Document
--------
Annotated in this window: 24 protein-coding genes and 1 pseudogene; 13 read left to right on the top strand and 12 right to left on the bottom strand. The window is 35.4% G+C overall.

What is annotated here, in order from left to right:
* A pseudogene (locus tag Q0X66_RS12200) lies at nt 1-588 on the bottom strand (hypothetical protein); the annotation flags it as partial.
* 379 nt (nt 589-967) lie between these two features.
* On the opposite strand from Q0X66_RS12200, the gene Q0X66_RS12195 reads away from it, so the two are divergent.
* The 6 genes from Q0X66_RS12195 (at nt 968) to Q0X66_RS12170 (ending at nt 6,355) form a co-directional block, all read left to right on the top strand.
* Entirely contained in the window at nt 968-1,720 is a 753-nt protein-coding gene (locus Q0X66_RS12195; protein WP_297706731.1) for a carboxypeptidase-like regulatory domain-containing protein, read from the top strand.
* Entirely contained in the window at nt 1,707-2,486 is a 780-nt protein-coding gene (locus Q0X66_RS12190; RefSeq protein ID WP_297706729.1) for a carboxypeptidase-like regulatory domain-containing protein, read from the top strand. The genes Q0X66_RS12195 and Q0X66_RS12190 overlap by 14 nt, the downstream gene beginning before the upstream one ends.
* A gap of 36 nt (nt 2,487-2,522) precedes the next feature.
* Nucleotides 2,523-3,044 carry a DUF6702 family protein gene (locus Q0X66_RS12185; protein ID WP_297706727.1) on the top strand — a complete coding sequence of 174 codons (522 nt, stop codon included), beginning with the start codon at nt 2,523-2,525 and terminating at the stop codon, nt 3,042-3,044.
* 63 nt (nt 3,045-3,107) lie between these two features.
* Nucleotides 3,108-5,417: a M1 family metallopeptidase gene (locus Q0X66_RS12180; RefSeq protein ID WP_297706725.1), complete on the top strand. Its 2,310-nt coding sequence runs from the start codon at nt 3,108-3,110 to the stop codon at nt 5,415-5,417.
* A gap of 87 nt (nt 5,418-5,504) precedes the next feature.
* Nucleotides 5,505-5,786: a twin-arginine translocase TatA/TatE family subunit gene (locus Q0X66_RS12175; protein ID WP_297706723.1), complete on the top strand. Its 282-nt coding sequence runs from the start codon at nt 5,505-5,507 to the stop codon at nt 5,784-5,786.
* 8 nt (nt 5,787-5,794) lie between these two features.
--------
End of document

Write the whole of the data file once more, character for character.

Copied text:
Annotated in this window: 24 protein-coding genes and 1 pseudogene; 13 read left to right on the top strand and 12 right to left on the bottom strand. The window is 35.4% G+C overall.

What is annotated here, in order from left to right:
* A pseudogene (locus tag Q0X66_RS12200) lies at nt 1-588 on the bottom strand (hypothetical protein); the annotation flags it as partial.
* 379 nt (nt 589-967) lie between these two features.
* On the opposite strand from Q0X66_RS12200, the gene Q0X66_RS12195 reads away from it, so the two are divergent.
* The 6 genes from Q0X66_RS12195 (at nt 968) to Q0X66_RS12170 (ending at nt 6,355) form a co-directional block, all read left to right on the top strand.
* Entirely contained in the window at nt 968-1,720 is a 753-nt protein-coding gene (locus Q0X66_RS12195; protein WP_297706731.1) for a carboxypeptidase-like regulatory domain-containing protein, read from the top strand.
* Entirely contained in the window at nt 1,707-2,486 is a 780-nt protein-coding gene (locus Q0X66_RS12190; RefSeq protein ID WP_297706729.1) for a carboxypeptidase-like regulatory domain-containing protein, read from the top strand. The genes Q0X66_RS12195 and Q0X66_RS12190 overlap by 14 nt, the downstream gene beginning before the upstream one ends.
* A gap of 36 nt (nt 2,487-2,522) precedes the next feature.
* Nucleotides 2,523-3,044 carry a DUF6702 family protein gene (locus Q0X66_RS12185; protein ID WP_297706727.1) on the top strand — a complete coding sequence of 174 codons (522 nt, stop codon included), beginning with the start codon at nt 2,523-2,525 and terminating at the stop codon, nt 3,042-3,044.
* 63 nt (nt 3,045-3,107) lie between these two features.
* Nucleotides 3,108-5,417: a M1 family metallopeptidase gene (locus Q0X66_RS12180; RefSeq protein ID WP_297706725.1), complete on the top strand. Its 2,310-nt coding sequence runs from the start codon at nt 3,108-3,110 to the stop codon at nt 5,415-5,417.
* A gap of 87 nt (nt 5,418-5,504) precedes the next feature.
* Nucleotides 5,505-5,786: a twin-arginine translocase TatA/TatE family subunit gene (locus Q0X66_RS12175; protein ID WP_297706723.1), complete on the top strand. Its 282-nt coding sequence runs from the start codon at nt 5,505-5,507 to the stop codon at nt 5,784-5,786.
* 8 nt (nt 5,787-5,794) lie between these two features.